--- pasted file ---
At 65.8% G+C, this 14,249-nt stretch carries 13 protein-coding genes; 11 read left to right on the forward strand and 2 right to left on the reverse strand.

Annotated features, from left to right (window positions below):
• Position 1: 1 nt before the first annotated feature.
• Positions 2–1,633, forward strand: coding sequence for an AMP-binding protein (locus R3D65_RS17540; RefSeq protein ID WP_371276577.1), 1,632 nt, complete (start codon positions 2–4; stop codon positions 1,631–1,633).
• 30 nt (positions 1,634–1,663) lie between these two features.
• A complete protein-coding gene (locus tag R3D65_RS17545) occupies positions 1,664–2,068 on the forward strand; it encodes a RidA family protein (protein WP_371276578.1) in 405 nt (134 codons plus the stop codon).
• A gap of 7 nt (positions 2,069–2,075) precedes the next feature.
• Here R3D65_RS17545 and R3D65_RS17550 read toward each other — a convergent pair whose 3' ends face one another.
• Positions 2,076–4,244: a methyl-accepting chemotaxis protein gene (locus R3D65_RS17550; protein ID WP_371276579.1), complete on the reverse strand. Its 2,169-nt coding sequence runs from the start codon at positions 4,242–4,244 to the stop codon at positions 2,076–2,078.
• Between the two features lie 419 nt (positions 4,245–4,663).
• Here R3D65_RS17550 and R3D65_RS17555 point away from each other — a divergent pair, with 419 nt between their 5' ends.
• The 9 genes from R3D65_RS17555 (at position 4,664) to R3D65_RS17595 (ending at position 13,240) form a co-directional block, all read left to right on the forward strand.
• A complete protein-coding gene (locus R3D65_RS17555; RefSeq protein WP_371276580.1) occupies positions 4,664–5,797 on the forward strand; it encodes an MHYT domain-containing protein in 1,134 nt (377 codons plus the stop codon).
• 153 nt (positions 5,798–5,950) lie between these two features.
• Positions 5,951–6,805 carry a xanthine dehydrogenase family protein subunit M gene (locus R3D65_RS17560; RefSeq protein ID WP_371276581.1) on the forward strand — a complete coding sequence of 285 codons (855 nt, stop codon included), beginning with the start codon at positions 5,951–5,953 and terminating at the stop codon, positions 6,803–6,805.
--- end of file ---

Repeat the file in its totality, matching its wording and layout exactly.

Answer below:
At 65.8% G+C, this 14,249-nt stretch carries 13 protein-coding genes; 11 read left to right on the forward strand and 2 right to left on the reverse strand.

Annotated features, from left to right (window positions below):
• Position 1: 1 nt before the first annotated feature.
• Positions 2–1,633, forward strand: coding sequence for an AMP-binding protein (locus R3D65_RS17540; RefSeq protein ID WP_371276577.1), 1,632 nt, complete (start codon positions 2–4; stop codon positions 1,631–1,633).
• 30 nt (positions 1,634–1,663) lie between these two features.
• A complete protein-coding gene (locus tag R3D65_RS17545) occupies positions 1,664–2,068 on the forward strand; it encodes a RidA family protein (protein WP_371276578.1) in 405 nt (134 codons plus the stop codon).
• A gap of 7 nt (positions 2,069–2,075) precedes the next feature.
• Here R3D65_RS17545 and R3D65_RS17550 read toward each other — a convergent pair whose 3' ends face one another.
• Positions 2,076–4,244: a methyl-accepting chemotaxis protein gene (locus R3D65_RS17550; protein ID WP_371276579.1), complete on the reverse strand. Its 2,169-nt coding sequence runs from the start codon at positions 4,242–4,244 to the stop codon at positions 2,076–2,078.
• Between the two features lie 419 nt (positions 4,245–4,663).
• Here R3D65_RS17550 and R3D65_RS17555 point away from each other — a divergent pair, with 419 nt between their 5' ends.
• The 9 genes from R3D65_RS17555 (at position 4,664) to R3D65_RS17595 (ending at position 13,240) form a co-directional block, all read left to right on the forward strand.
• A complete protein-coding gene (locus R3D65_RS17555; RefSeq protein WP_371276580.1) occupies positions 4,664–5,797 on the forward strand; it encodes an MHYT domain-containing protein in 1,134 nt (377 codons plus the stop codon).
• 153 nt (positions 5,798–5,950) lie between these two features.
• Positions 5,951–6,805 carry a xanthine dehydrogenase family protein subunit M gene (locus R3D65_RS17560; RefSeq protein ID WP_371276581.1) on the forward strand — a complete coding sequence of 285 codons (855 nt, stop codon included), beginning with the start codon at positions 5,951–5,953 and terminating at the stop codon, positions 6,803–6,805.